Dynamics and evolution of biological and social networks

Synchronization Engineering

Author: Hiroshi Kori, Hokkaido university.

Names and affiliation of other authors:

Oral presentation

Populations of interacting rhythmic components can produce complex behavior in biology, communications, population dynamics, and chemistry. In biology, synchronization can be beneficial, such as in orchestrating the circadian rhythms in mammals, or pathological, such as in the occurrence of Parkinsons disease. We consider here the engineering of desirable states through the introduction of mild feedback, mild such that the behavior of the individual components is not substantially changed by the introduction of the external signal. Our proposed theoretical framework, which is based on phase models, allows a nonlinear time delayed feedback signal to be constructed which produces an interaction function corresponding to the desired global behavior of the system. It is shown theoretically and confirmed in numerical simulations and in electrochemical experiments that a polynomial, delayed feedback is a versatile tool to tune synchronization patterns. The connection between our results and the formation of society will also be discussed in the talk.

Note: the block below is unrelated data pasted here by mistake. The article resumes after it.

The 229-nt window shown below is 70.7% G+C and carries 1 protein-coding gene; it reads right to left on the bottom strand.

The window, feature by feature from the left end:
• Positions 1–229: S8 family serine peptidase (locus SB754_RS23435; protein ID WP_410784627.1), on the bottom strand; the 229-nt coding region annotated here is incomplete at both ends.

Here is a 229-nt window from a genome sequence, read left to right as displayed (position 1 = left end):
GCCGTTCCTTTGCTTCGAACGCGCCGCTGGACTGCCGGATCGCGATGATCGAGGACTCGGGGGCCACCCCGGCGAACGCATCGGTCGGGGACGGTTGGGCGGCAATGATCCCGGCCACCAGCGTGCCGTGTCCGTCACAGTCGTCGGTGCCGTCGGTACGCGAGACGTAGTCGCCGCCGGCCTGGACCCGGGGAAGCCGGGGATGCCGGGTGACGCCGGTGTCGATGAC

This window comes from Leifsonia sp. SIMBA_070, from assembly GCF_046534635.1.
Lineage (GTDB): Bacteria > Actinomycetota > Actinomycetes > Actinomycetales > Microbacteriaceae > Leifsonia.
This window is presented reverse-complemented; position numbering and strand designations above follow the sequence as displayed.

[1] I.Z. Kiss, C.G. Rusin, H. Kori, and J.L. Hudson, "Engineering Complex Dynamical Structures: Sequential Patterns and Desynchronization", Science 316, 1886, 2007.
[2] H. Kori, C.G. Rusin, I.Z. Kiss, and J.L. Hudson. "Synchronization Engineering: Theoretical Framework and Application to Dynamical Clustering", submitted.

Dynamics and evolution of biological and social networks. February 18-20th, 2008. Mallorca, Spain.